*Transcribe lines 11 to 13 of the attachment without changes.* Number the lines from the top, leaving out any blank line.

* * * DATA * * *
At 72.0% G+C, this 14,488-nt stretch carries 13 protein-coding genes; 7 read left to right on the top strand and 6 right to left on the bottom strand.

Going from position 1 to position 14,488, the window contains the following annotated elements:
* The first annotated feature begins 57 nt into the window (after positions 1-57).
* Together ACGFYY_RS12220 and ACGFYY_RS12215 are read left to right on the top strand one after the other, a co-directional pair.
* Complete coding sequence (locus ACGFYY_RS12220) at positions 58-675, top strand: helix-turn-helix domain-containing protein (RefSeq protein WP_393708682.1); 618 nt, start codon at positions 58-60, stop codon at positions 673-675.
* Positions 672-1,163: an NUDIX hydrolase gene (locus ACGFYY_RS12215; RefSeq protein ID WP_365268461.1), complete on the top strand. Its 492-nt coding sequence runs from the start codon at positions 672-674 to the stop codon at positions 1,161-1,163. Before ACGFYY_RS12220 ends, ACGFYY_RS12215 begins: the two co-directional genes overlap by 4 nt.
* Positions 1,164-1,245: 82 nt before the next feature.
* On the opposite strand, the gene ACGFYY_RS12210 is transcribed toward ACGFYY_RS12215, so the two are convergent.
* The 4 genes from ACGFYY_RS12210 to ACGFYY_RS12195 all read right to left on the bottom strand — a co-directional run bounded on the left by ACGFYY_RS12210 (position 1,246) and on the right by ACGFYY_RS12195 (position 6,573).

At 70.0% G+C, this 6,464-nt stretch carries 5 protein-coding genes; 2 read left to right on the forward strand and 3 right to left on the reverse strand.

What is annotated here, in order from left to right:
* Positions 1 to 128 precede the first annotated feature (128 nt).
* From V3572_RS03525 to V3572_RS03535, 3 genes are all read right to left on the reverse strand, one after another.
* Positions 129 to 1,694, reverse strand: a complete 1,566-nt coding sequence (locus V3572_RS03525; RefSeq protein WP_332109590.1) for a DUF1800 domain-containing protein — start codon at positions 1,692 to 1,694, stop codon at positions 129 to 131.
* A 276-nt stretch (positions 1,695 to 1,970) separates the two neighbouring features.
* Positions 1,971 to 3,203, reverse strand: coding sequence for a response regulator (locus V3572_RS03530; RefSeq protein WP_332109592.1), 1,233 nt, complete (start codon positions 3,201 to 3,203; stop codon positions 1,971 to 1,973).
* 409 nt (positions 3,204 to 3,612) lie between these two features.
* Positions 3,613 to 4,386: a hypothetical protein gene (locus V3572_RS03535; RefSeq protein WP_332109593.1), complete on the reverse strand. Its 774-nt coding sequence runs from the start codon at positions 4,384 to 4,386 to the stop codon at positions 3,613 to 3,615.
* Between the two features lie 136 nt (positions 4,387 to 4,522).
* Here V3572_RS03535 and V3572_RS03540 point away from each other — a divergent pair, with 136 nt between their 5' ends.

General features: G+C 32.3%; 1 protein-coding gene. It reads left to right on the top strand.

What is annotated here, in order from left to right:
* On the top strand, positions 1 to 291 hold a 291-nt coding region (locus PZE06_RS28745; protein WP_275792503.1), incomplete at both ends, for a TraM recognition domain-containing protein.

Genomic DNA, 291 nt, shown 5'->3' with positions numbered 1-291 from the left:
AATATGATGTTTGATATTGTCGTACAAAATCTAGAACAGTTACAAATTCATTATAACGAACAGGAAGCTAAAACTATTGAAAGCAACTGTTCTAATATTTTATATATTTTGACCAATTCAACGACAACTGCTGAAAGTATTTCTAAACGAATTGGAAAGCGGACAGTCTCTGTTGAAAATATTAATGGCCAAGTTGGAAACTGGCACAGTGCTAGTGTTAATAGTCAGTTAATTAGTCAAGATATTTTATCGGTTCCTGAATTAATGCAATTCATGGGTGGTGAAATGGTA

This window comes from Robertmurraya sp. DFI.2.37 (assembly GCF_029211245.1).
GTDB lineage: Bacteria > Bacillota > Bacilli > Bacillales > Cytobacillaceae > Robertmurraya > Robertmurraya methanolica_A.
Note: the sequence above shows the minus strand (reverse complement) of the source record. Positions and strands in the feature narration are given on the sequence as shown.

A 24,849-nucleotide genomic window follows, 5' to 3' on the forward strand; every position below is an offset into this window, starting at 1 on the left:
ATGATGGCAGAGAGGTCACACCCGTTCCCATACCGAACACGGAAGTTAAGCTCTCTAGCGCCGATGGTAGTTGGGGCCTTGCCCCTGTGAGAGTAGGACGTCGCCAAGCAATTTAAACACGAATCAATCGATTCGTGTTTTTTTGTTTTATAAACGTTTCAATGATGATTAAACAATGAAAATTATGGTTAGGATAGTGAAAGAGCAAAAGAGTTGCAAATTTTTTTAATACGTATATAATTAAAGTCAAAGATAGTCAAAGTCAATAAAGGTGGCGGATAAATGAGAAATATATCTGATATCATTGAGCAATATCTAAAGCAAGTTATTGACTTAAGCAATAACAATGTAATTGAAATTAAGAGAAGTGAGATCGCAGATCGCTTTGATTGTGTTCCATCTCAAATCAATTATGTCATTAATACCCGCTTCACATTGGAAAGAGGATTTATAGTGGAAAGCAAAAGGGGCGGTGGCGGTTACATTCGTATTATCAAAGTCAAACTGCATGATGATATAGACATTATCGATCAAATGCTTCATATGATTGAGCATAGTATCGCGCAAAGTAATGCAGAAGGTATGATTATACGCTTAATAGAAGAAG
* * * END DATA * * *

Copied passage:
What is annotated here, in order from left to right:
* Positions 1 to 128 precede the first annotated feature (128 nt).
* From V3572_RS03525 to V3572_RS03535, 3 genes are all read right to left on the reverse strand, one after another.